Lawmakers, business advocates lament end of trillions in COVID aid

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Some members of Congress along with business and consumer leaders and advocates say they are increasingly worried about the nation’s economic recovery as some funds from roughly $6 trillion in COVID-19 relief since 2020 run dry.

According to the Washington Post, despite the eye-popping amount of money Congress has already spent on coronavirus relief — a significant portion of it borrowed, by the way, inflating the already out-of-control national debt of $29 trillion-plus — some of the more important programs “to keep businesses afloat and help households pay bills” have either run out of money or have expired altogether.

Concerns are rising, along with new omicron variant infections, that the country’s recovery will be hampered without new infusions of money.

“There’s no federal money left to keep restaurants open. The aid for concert halls and other customer-starved performance spaces has nearly gone dry. Federal officials ended their primary effort that pumped money into small businesses with sagging balance sheets, and they stopped paying out extra sums to workers who are out of a job,” the Post noted.

In addition, federal student loan payments that were paused during the pandemic are set to begin again early next year, while a stimulus measure passed by the Democrat-controlled Congress and signed by President Biden early this year that doled out monthly payments to around 35 million families ran out last week.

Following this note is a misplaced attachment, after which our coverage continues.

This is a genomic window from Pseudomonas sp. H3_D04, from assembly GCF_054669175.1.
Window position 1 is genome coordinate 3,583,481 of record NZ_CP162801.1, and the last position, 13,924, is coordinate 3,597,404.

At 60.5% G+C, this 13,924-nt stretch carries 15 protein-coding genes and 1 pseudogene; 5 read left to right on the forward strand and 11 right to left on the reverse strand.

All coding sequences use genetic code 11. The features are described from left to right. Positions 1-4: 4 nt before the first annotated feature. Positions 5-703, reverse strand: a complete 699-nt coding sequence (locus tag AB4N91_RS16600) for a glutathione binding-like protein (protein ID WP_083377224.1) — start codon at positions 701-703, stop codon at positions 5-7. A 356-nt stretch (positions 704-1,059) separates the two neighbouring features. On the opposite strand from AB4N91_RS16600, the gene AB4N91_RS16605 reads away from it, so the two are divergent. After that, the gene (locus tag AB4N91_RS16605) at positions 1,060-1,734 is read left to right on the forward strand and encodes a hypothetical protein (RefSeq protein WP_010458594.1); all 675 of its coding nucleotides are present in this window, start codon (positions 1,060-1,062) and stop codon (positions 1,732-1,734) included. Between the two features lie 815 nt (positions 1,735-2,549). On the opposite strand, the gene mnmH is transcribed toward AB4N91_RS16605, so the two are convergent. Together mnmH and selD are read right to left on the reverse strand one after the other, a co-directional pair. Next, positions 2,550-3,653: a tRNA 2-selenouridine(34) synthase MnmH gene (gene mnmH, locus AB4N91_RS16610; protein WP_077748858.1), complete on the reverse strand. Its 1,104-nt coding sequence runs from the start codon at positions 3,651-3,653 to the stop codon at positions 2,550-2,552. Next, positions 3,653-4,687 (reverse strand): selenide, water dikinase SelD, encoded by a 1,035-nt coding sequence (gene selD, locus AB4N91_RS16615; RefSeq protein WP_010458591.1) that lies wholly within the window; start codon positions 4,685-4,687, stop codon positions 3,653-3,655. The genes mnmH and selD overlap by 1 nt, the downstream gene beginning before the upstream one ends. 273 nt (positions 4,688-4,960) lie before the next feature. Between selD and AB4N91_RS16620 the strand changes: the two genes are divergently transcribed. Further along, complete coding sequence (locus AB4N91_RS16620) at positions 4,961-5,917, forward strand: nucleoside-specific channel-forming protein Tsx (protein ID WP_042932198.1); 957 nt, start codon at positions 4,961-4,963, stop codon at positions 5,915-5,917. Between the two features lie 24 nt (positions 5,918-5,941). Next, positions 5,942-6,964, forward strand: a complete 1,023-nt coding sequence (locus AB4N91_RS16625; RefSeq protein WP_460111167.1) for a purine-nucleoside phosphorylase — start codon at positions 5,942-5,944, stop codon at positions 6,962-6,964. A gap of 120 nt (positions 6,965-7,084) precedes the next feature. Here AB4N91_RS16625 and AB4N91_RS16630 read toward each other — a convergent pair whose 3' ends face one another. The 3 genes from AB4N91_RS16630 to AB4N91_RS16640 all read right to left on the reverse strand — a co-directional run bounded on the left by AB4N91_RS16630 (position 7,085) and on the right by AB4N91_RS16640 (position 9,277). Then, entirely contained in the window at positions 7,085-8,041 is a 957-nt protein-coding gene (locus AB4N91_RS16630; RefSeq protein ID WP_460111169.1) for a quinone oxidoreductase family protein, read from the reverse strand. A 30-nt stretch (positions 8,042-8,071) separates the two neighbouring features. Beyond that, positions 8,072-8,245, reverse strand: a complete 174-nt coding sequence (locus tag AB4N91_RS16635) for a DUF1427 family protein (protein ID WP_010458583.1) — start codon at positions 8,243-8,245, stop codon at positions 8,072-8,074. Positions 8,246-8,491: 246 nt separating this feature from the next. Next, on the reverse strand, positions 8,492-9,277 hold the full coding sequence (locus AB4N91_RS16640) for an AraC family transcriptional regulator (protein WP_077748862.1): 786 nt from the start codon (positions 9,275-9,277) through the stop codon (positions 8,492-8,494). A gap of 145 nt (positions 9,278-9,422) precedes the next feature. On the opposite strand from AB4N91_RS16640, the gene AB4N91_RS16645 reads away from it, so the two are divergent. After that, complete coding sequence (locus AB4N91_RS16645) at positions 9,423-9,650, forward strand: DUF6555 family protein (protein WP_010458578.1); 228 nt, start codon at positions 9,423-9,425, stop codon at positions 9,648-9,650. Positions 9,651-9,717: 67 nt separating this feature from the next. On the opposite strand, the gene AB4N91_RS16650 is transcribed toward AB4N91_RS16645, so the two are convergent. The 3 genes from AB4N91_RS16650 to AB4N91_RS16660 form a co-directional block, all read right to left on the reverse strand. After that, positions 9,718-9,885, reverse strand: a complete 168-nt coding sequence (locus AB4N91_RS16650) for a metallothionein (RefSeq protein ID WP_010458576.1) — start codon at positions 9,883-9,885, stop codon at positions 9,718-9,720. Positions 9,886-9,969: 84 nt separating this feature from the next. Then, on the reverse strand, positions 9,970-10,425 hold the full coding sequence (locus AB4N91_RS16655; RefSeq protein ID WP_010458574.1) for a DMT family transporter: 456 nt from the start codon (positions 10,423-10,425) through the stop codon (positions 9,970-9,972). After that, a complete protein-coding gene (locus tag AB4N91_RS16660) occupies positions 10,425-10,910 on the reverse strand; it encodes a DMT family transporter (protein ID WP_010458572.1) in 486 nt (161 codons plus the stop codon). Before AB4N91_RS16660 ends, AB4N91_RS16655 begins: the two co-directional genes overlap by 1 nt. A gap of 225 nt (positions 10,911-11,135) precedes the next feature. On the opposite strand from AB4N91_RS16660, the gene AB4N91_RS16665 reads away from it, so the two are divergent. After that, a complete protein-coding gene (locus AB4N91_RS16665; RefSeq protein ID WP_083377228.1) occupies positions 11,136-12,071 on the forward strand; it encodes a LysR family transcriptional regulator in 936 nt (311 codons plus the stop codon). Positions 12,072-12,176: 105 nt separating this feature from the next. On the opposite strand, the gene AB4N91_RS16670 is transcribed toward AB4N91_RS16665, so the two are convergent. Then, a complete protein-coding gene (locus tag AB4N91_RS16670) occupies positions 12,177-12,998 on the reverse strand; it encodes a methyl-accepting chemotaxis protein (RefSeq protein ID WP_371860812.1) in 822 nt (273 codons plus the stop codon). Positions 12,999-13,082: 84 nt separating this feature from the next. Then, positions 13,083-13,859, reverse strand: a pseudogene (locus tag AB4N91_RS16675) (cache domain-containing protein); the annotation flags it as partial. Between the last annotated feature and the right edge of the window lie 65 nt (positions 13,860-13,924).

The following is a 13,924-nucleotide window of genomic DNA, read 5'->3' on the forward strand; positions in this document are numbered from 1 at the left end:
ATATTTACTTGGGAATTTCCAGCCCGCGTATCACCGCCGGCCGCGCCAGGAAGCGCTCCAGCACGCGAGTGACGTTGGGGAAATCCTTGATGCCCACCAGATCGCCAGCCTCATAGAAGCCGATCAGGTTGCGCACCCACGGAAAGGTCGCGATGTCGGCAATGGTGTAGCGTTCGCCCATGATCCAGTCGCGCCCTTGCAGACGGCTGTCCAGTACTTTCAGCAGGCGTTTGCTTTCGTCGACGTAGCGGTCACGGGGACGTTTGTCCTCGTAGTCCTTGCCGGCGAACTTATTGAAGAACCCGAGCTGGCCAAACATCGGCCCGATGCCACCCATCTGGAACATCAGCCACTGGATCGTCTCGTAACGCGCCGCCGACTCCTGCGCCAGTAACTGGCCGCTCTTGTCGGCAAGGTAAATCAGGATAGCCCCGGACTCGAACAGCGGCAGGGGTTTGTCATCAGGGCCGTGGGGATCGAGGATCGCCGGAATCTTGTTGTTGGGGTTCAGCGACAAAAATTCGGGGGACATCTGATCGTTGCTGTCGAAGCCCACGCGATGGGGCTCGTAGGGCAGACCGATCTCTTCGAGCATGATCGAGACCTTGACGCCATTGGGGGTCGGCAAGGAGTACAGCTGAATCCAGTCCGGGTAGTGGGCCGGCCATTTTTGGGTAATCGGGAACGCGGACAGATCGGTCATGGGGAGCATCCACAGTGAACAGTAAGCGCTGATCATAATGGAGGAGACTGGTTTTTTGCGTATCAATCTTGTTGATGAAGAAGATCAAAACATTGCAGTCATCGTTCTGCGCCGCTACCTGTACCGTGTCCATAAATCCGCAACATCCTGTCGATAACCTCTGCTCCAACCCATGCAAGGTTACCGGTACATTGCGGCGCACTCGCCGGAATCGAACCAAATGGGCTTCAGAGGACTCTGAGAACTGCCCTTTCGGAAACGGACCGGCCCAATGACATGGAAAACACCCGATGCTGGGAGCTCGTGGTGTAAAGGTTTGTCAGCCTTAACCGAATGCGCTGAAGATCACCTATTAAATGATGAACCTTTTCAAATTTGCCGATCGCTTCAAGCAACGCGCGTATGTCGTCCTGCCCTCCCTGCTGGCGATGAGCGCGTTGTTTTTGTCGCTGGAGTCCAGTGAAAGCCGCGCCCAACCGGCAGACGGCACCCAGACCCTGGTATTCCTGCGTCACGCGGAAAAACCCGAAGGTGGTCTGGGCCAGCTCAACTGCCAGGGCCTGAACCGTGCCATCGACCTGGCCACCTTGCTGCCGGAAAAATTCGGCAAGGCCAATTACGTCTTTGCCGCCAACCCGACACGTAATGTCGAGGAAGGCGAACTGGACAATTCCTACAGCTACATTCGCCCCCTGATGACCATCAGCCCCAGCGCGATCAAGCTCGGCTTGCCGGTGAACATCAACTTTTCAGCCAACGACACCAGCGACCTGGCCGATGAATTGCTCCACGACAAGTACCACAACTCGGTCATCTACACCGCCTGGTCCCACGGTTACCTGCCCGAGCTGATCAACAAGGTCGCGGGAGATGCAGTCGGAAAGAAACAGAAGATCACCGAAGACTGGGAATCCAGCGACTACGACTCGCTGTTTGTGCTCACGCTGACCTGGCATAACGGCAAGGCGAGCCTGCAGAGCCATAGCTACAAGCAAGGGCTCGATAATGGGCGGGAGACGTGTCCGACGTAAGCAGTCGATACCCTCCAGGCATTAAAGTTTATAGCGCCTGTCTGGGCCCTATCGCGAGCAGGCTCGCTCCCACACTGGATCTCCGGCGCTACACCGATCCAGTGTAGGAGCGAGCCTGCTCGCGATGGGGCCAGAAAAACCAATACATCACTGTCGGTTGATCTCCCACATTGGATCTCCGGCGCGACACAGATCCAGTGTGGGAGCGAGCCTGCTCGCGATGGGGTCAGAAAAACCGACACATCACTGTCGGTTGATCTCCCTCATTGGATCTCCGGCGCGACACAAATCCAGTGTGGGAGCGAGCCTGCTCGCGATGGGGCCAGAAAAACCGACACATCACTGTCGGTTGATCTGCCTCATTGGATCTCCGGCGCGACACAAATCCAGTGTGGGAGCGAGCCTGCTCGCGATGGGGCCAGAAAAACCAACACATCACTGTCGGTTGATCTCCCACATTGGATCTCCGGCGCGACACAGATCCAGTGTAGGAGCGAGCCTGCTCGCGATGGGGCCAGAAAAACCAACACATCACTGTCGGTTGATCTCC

Meanwhile, attempts to revive some of these programs have not gained traction in Congress, though several lawmakers are stumping for them to be funded once more.

“I’m concerned that you’re going to have many, many vulnerable Americans, Americans with young children for example, falling between the cracks,” Sen. Ron Wyden (D-Ore.) told the Post. “January looks like a tough month with respect to omicron.”

But that said, the U.S. economy is, at the moment, strong. Unemployment has fallen to near pre-pandemic levels, and though millions are no longer in the workforce, job openings nonetheless remain plentiful. And many state governors are in no mood to order their residents to lock down again.

Plus, there are concerns that trillions more in new spending will only worsen inflation, which is already at a 40-year high — a concern that led moderate Democratic Sen. Joe Manchin of West Virginia to announce on Sunday he won’t support Biden’s massive “Build Back Better” legislation, for the time being, leaving that bill dead in the water in the evenly-divided Senate.

The Post also noted that the White House remains confident that billions of dollars still remaining as part of the $1.9 trillion American Rescue Plan Biden signed will be enough to tide the country over. Funds for states and schools remain unspent, and that money may help soften any economic blows stemming from omicron says Gene Sperling, one of Biden’s top economic advisers.

“We feel people should be reassured by how strong the job market and the economy [are] now, and the fact there are still resources in the American Rescue Plan that can help deal with lingering challenges or the inevitable bumps in the road on economic recovery and covid recovery,” he said, according to the Post.

Jon Dougherty


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